The laminin globular (G) domain, also known as the LNS (Laminin-alpha, Neurexin and Sex hormone-binding globulin) domain, is on average 177 amino acids in length and can be found in one to six copies in various laminin family members as well as in a large number of other extracellular proteins.[29] For example, all laminin alpha-chains have five laminin G domains, all collagen family proteins have one laminin G domain, the CNTNAP proteins have four laminin G domains, while neurexin 1 and 2 each hold six laminin G domains. On average, approximately one quarter of the proteins that hold laminin G domains is taken up by these laminin G domains themselves. The smallest laminin G domain can be found in one of the collagen proteins (COL24A1; 77 AA) and the largest domain in TSPEAR (219 AA).

The exact function of the Laminin G domains has remained elusive, and a variety of binding functions has been ascribed to different Laminin G modules. For example, the laminin alpha1 and alpha2 chains each have five C-terminal laminin G domains, where only domains LG4 and LG5 contain binding sites for heparin, sulphatides and the cell surface receptor dystroglycan.[30] Laminin G-containing proteins appear to have a wide variety of roles in cell adhesion, signalling, migration, assembly and differentiation.

Laminin N-terminal

Basement membrane assembly is a cooperative process in which laminins polymerise through their N-terminal domain (LN or domain VI) and anchor to the cell surface through their G domains. Netrins may also associate with this network through heterotypic LN domain interactions.[28] This leads to cell signalling through integrins and dystroglycan (and possibly other receptors) recruited to the adherent laminin. This LN domain-dependent self-assembly is considered to be crucial for the integrity of basement membranes, as highlighted by genetic forms of muscular dystrophy containing the deletion of the LN module from the alpha 2 laminin chain.[31] The laminin N-terminal domain is found in all laminin and netrin subunits except laminin alpha 3A, alpha 4 and gamma 2.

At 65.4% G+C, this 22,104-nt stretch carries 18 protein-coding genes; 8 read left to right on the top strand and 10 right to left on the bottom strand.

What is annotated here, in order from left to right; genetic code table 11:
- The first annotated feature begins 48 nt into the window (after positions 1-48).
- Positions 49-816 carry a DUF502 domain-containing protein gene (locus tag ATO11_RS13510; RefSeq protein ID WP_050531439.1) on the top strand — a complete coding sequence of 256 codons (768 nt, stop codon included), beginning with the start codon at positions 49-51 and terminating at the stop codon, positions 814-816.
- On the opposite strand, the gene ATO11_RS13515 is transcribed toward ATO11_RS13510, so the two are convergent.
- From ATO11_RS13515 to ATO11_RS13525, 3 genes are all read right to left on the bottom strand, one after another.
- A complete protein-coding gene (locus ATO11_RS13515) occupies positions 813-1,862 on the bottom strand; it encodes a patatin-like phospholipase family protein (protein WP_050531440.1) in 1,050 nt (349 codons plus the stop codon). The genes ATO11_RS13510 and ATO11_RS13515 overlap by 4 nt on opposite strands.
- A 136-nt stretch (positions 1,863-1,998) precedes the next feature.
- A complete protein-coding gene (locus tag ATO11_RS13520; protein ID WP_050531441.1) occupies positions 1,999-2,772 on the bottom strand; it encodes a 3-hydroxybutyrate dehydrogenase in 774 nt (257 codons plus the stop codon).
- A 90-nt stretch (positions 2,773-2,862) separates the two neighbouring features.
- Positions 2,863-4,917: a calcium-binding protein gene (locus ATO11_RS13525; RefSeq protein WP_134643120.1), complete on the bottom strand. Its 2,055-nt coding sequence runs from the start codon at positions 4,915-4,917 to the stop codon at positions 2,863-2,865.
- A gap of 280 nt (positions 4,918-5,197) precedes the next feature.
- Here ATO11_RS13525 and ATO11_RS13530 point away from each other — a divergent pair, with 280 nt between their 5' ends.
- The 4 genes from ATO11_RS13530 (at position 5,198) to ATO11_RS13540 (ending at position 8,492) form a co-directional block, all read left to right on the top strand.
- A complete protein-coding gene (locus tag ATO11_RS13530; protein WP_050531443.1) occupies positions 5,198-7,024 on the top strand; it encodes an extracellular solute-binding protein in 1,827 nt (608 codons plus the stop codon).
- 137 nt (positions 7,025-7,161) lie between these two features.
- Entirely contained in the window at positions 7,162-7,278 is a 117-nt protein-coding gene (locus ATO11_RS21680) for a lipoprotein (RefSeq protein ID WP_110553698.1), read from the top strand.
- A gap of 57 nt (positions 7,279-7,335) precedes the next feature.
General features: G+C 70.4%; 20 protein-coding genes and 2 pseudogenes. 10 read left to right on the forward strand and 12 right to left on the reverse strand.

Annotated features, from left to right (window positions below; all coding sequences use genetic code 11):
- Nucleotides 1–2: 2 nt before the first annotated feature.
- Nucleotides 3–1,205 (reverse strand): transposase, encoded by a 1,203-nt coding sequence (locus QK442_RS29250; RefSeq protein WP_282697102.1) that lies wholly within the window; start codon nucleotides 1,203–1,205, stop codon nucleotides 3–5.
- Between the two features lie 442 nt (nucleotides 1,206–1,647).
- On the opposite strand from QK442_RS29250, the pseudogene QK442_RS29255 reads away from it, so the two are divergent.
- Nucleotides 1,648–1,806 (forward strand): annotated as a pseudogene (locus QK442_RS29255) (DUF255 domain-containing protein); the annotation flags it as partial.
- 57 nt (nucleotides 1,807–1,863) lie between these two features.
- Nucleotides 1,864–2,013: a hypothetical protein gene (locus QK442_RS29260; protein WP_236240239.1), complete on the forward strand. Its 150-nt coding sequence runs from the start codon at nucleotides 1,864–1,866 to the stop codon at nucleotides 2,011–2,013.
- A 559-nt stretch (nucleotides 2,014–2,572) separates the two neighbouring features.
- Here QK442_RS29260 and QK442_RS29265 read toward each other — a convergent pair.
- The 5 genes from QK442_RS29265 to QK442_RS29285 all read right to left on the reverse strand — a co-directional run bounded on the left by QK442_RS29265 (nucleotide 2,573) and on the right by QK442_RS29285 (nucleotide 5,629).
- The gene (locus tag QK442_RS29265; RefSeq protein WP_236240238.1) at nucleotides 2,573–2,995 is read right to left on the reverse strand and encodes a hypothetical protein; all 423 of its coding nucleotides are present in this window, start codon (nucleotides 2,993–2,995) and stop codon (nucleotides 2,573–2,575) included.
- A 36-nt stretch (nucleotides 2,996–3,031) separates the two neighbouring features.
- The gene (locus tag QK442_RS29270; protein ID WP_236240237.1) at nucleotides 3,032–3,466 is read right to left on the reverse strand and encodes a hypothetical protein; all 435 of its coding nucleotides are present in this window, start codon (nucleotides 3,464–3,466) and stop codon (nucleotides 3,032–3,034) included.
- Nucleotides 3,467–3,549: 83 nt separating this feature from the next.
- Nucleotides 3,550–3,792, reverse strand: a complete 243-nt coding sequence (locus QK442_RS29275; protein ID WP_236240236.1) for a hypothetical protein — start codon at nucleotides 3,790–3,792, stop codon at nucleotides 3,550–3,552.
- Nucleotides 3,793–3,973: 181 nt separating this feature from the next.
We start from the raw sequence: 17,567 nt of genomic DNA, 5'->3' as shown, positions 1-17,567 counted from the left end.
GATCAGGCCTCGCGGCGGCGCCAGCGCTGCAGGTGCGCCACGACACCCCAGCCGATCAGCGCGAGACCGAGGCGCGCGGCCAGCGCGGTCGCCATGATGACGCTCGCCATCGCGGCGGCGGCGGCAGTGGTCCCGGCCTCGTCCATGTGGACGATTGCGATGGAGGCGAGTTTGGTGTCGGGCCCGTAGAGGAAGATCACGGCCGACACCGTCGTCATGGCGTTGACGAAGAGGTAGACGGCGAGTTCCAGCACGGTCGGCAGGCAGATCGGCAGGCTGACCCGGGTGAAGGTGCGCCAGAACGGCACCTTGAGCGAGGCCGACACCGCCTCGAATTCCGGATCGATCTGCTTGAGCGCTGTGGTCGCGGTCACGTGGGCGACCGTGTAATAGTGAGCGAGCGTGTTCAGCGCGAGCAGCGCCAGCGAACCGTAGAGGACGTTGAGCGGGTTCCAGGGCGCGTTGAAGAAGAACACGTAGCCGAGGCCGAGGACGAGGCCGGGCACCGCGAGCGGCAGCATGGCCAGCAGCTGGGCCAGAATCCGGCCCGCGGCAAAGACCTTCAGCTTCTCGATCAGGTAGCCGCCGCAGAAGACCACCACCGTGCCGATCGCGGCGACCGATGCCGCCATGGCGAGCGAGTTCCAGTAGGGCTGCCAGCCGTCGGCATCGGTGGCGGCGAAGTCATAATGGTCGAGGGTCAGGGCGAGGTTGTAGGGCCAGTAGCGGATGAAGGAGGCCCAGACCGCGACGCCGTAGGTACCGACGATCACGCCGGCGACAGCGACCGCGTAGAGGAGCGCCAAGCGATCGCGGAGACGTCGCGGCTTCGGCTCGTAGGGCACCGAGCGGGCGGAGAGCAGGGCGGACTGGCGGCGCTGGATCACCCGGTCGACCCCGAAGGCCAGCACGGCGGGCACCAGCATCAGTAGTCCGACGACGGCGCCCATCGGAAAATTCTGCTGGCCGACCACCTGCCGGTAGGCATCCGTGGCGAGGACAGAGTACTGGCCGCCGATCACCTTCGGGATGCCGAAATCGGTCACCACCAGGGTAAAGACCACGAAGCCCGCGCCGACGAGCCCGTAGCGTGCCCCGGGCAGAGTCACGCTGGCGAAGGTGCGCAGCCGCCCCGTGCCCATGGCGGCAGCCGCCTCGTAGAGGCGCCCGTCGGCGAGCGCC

Human proteins containing laminin domains

Laminin Domain I


Laminin Domain II


Laminin B (Domain IV)


Laminin EGF-like (Domains III and V)


Laminin G domain


Laminin N-terminal (Domain VI)


See also


  1. ^ Timpl R, Rohde H, Robey PG, Rennard SI, Foidart JM, Martin GR (October 1979). "Laminin--a glycoprotein from basement membranes". The Journal of Biological Chemistry. 254 (19): 9933–7. PMID 114518. 
  2. ^ DOI 10.1007/s00441-009-0838-2
  3. ^ a b Aumailley M, Bruckner-Tuderman L, Carter WG, Deutzmann R, Edgar D, Ekblom P, Engel J, Engvall E, Hohenester E, Jones JC, Kleinman HK, Marinkovich MP, Martin GR, Mayer U, Meneguzzi G, Miner JH, Miyazaki K, Patarroyo M, Paulsson M, Quaranta V, Sanes JR, Sasaki T, Sekiguchi K, Sorokin LM, Talts JF, Tryggvason K, Uitto J, Virtanen I, von der Mark K, Wewer UM, Yamada Y, Yurchenco PD (August 2005). "A simplified laminin nomenclature". Matrix Biology. 24 (5): 326–32. doi:10.1016/j.matbio.2005.05.006. PMID 15979864. 
  4. ^ a b c d M. A. Haralson; John R. Hassell (1995). Extracellular matrix: a practical approach. Ithaca, N.Y: IRL Press. ISBN 0-19-963220-0. 
  5. ^ a b Yurchenco PD, Patton BL (2009). "Developmental and pathogenic mechanisms of basement membrane assembly". Current Pharmaceutical Design. 15 (12): 1277–94. doi:10.2174/138161209787846766. PMC 2978668Freely accessible. PMID 19355968. 
  6. ^ a b Colognato H, Yurchenco PD (June 2000). "Form and function: the laminin family of heterotrimers". Developmental Dynamics. 218 (2): 213–34. doi:10.1002/(SICI)1097-0177(200006)218:2<213::AID-DVDY1>3.0.CO;2-R. PMID 10842354. 
  7. ^ Royce, Peter M., ed. (2002). Connective tissue and its heritable disorders: molecular, genetic, and medical aspects (2nd ed.). New York: Wiley-Liss. p. 306. ISBN 9780471251859. 
  8. ^ Kühn, Klaus (1997). "Extracellular matrix constituents as integrin ligands". In Elbe, Johannes A. Integrin-ligand interaction. New York: Chapman & Hall. p. 50. ISBN 9780412138614.